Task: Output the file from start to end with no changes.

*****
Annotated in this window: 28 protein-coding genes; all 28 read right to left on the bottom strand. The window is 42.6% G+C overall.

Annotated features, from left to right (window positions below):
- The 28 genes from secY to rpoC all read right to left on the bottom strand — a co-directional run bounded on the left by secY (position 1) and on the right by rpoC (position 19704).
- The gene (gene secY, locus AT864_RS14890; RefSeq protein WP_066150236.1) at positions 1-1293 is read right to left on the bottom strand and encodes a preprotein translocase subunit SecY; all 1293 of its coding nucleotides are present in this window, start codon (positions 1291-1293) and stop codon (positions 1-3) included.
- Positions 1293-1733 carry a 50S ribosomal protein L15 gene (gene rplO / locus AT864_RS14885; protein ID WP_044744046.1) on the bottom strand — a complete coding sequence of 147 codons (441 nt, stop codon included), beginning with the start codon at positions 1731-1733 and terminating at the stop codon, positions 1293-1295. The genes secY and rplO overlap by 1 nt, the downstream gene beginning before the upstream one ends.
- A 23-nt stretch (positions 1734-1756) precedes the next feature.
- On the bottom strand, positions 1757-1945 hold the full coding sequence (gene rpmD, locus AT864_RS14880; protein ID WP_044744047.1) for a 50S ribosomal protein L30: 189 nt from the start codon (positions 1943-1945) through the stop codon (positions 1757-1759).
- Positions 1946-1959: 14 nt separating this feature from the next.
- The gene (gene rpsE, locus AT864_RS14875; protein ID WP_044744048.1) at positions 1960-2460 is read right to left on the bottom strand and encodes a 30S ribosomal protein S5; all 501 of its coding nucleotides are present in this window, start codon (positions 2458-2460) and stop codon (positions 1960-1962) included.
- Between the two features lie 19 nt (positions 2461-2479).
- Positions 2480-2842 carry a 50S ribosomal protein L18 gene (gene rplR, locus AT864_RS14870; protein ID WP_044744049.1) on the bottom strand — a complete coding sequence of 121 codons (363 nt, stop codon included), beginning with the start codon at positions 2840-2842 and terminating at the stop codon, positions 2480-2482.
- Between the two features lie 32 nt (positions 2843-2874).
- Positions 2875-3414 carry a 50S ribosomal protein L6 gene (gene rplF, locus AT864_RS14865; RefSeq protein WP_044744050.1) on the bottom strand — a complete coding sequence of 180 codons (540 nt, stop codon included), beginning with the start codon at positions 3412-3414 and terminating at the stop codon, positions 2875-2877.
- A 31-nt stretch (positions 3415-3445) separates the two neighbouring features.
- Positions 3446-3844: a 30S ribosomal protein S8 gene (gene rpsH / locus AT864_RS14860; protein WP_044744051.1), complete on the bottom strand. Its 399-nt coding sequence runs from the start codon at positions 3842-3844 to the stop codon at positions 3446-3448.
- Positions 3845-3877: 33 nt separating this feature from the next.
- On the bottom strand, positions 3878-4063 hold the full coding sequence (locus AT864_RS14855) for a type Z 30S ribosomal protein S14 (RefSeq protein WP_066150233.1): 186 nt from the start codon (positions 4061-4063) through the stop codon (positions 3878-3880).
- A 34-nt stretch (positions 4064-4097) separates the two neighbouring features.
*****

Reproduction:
Annotated in this window: 28 protein-coding genes; all 28 read right to left on the bottom strand. The window is 42.6% G+C overall.

Annotated features, from left to right (window positions below):
- The 28 genes from secY to rpoC all read right to left on the bottom strand — a co-directional run bounded on the left by secY (position 1) and on the right by rpoC (position 19704).
- The gene (gene secY, locus AT864_RS14890; RefSeq protein WP_066150236.1) at positions 1-1293 is read right to left on the bottom strand and encodes a preprotein translocase subunit SecY; all 1293 of its coding nucleotides are present in this window, start codon (positions 1291-1293) and stop codon (positions 1-3) included.
- Positions 1293-1733 carry a 50S ribosomal protein L15 gene (gene rplO / locus AT864_RS14885; protein ID WP_044744046.1) on the bottom strand — a complete coding sequence of 147 codons (441 nt, stop codon included), beginning with the start codon at positions 1731-1733 and terminating at the stop codon, positions 1293-1295. The genes secY and rplO overlap by 1 nt, the downstream gene beginning before the upstream one ends.
- A 23-nt stretch (positions 1734-1756) precedes the next feature.
- On the bottom strand, positions 1757-1945 hold the full coding sequence (gene rpmD, locus AT864_RS14880; protein ID WP_044744047.1) for a 50S ribosomal protein L30: 189 nt from the start codon (positions 1943-1945) through the stop codon (positions 1757-1759).
- Positions 1946-1959: 14 nt separating this feature from the next.
- The gene (gene rpsE, locus AT864_RS14875; protein ID WP_044744048.1) at positions 1960-2460 is read right to left on the bottom strand and encodes a 30S ribosomal protein S5; all 501 of its coding nucleotides are present in this window, start codon (positions 2458-2460) and stop codon (positions 1960-1962) included.
- Between the two features lie 19 nt (positions 2461-2479).
- Positions 2480-2842 carry a 50S ribosomal protein L18 gene (gene rplR, locus AT864_RS14870; protein ID WP_044744049.1) on the bottom strand — a complete coding sequence of 121 codons (363 nt, stop codon included), beginning with the start codon at positions 2840-2842 and terminating at the stop codon, positions 2480-2482.
- Between the two features lie 32 nt (positions 2843-2874).
- Positions 2875-3414 carry a 50S ribosomal protein L6 gene (gene rplF, locus AT864_RS14865; RefSeq protein WP_044744050.1) on the bottom strand — a complete coding sequence of 180 codons (540 nt, stop codon included), beginning with the start codon at positions 3412-3414 and terminating at the stop codon, positions 2875-2877.
- A 31-nt stretch (positions 3415-3445) separates the two neighbouring features.
- Positions 3446-3844: a 30S ribosomal protein S8 gene (gene rpsH / locus AT864_RS14860; protein WP_044744051.1), complete on the bottom strand. Its 399-nt coding sequence runs from the start codon at positions 3842-3844 to the stop codon at positions 3446-3448.
- Positions 3845-3877: 33 nt separating this feature from the next.
- On the bottom strand, positions 3878-4063 hold the full coding sequence (locus AT864_RS14855) for a type Z 30S ribosomal protein S14 (RefSeq protein WP_066150233.1): 186 nt from the start codon (positions 4061-4063) through the stop codon (positions 3878-3880).
- A 34-nt stretch (positions 4064-4097) separates the two neighbouring features.